DURBAN – There is something of the good, the bad and the ugly about the Springbok team that Rassie Erasmus has selected for the resumption of battle with England at Twickenham tomorrow (5pm kickoff).
There are seven changes to the team that was pipped by New Zealand in Pretoria, most of them necessitated by the unavailability of European-based players, but some also do not appear to be necessary.
Duane Vermeulen for instance is back in the team after a four-month absence but not at No 8, the position in which he wreaked havoc against the England team in June.
The 32-year-old is instead picked on the blindside flank, a position he has never played in his 42 Tests for South Africa.
England will be pleased that he is playing out of position.
The probable rationale behind picking Vermeulen as a ball-carrying flank instead of at No 8 (where he has started every one of his tests) is that Erasmus feels he needs to move Pieter-Steph du Toit back to lock to fill the Franco Mostert void.
This is a pity because Du Toit played brilliantly in the No 7 jersey in the Rugby Championship, making more tackles than any other player in the competition. Now his wings will be clipped in the second row.
Erasmus could have slotted RG Snyman in alongside Eben Etzebeth even if the coach thinks the young Bull player is more of a No 4 lock, and that he and Etzebeth would be too similar.
I don’t buy that.
Also, the balance of the loose trio looks a bit cock-eyed now with Warren Whiteley returning to the side at No 8. With captain Kolisi and Whiteley both in the same loose trio, it looks a bit lightweight for the bruising battle that is guaranteed when the Boks play England, especially in the heavier conditions of Twickenham.
Francois Louw played No 8 against the All Blacks and with him unavailable this week, why not simply put Vermeulen in his place and keep the same flanks, with Snyman in at lock?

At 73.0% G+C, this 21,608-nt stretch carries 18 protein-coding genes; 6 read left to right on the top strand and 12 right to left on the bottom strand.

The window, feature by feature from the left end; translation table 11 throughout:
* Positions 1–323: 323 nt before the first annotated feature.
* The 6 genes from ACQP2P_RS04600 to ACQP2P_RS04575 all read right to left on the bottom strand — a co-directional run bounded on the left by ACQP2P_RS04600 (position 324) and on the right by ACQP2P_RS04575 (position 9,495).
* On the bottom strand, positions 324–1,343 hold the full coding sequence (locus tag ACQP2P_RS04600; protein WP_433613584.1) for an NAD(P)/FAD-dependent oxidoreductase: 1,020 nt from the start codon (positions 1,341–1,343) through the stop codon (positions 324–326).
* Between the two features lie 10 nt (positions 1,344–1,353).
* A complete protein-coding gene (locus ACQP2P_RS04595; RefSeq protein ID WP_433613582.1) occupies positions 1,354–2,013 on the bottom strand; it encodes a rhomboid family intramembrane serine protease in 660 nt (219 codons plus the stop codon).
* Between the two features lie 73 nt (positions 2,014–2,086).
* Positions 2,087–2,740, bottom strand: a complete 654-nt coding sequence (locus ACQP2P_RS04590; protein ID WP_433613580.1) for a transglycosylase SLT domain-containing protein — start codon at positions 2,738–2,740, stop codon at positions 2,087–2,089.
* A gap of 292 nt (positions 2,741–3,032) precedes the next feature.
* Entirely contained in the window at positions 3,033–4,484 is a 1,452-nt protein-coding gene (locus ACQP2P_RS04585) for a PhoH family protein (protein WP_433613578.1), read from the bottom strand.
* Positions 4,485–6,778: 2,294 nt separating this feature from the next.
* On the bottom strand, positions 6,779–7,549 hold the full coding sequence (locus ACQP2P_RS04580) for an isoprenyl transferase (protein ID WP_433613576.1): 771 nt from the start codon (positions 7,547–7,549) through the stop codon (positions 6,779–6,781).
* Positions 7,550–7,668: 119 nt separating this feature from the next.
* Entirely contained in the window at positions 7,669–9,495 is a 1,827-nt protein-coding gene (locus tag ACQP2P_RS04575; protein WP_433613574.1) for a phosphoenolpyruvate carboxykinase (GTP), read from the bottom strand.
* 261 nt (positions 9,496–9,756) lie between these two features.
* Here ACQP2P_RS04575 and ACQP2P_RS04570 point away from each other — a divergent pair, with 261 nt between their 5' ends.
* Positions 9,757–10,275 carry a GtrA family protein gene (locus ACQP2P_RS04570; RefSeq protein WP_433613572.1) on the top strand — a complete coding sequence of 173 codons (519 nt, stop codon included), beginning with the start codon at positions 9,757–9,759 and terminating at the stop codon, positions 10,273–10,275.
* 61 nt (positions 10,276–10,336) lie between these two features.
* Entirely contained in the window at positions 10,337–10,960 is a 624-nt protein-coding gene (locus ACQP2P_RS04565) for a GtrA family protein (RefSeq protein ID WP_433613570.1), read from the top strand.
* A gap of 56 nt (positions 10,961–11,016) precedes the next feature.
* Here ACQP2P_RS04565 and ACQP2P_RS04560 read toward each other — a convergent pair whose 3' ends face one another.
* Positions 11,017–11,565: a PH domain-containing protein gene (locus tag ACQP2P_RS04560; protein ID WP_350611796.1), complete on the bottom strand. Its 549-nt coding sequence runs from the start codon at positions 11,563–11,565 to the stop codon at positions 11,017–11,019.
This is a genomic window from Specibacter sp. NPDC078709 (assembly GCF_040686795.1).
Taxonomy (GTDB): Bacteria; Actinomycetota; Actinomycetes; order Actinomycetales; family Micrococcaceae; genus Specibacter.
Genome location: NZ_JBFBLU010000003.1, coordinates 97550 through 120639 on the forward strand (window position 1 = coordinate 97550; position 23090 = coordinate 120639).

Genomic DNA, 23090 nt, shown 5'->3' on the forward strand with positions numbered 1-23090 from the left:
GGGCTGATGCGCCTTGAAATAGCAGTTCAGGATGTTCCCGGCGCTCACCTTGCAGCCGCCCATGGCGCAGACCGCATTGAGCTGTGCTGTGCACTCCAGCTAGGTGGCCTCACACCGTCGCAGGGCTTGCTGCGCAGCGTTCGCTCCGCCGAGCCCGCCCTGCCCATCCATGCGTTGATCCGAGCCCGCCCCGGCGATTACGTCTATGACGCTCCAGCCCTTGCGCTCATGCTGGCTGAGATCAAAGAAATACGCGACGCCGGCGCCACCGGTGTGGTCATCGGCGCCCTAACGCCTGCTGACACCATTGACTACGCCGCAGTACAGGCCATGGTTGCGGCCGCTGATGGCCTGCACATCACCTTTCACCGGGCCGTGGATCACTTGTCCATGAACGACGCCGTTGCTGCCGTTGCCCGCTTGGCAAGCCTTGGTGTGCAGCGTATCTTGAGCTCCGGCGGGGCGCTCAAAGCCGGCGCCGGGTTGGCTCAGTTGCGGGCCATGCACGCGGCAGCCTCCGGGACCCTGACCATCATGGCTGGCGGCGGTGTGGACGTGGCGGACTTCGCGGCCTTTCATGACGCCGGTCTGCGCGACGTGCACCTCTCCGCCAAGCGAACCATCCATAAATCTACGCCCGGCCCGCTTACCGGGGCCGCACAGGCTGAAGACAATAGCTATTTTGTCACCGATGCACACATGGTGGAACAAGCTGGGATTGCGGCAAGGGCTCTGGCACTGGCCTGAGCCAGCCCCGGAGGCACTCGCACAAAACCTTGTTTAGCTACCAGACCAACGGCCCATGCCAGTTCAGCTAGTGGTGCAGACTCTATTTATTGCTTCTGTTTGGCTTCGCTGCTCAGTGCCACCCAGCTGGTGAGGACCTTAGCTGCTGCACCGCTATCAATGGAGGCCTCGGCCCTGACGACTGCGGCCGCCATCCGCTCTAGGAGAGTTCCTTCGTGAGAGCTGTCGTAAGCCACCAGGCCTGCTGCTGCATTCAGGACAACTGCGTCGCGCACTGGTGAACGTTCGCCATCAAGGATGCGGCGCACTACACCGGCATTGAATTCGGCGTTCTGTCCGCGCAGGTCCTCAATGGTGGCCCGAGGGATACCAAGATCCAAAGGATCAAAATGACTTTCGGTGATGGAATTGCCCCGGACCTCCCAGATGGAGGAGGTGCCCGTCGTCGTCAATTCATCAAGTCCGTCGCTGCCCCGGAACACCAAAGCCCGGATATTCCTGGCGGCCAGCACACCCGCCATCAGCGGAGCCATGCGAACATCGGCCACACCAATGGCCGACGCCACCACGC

At scrumhalf, Erasmus is painting himself into a corner by “dropping” Embrose Papier, who did bench duty in the Rugby Championship and who finished the last Test match against New Zealand. Now Papier has been leap-frogged by his Bulls teammate Ivan van Zyl.
Van Zyl is probably the better tactical kicker, and with that being a strong element of the game in the northern hemisphere, it is likely to have swayed the vote in his direction. But what message does this send to Papier, who must be feeling that the coach does not trust him?
The backline has a comfortable look to it. Cheslin Kolbe did solid duty on the wing in the Rugby Championship but with him being out of the picture for this game, Sbu Nkosi makes a welcome return to the right wing. He exploded onto the international scene against England in June and his cocky, muscular approach to wing play will add an edge to the backline.
With Willie le Roux indisposed, Damian Willemse gets a great opportunity to show what he can do.
The fullback position at a freezing Twickenham can be a lonely place, particularly when the aerial bombs start raining down, but the young Willense has shown himself to be fearless. He is also a stronger defender than Le Roux.
The Springboks team is:
15 Damian Willemse, 14 S’bu Nkosi, 13 Jesse Kriel, 12 Damian de Allende, 11 Aphiwe Dyantyi, 10 Handré Pollard, 9 Ivan van Zyl, 8 Warren Whiteley, 7 Duane Vermeulen, 6 Siya Kolisi (c), 5 Pieter-Steph du Toit, 4 Eben Etzebeth, 3 Frans Malherbe, 2 Malcolm Marx, 1 Steven Kitshoff.
Subs: 16 Bongi Mbonambi, 17 Thomas du Toit, 18 Wilco Louw, 19 RG Snyman, 20 Lood de Jager, 21 Embrose Papier, 22 Elton Jantjies, 23 André Esterhuizen.
The England team is:
15 Elliot Daly, 14 Jack Nowell, 13 Henry Slade, 12 Ben Te’o, 11 Jonny May, 10 Owen Farrell (co-c), 9 Ben Youngs, 8 Mark Wilson, 7 Tom Curry, 6 Brad Shields, 5 George Kruis, 4 Maro Itoje, 3 Kyle Sinckler, 2 Dylan Hartley (co-c), 1 Alec Hepburn.
Subs: 16 Jamie George, 17 Ben Moon, 18 Harry Williams, 19 Charlie Ewels, 20 Zach Mercer, 21 Danny Care, 22 George Ford, 23 Manu Tuilagi.@MikeGreenaway67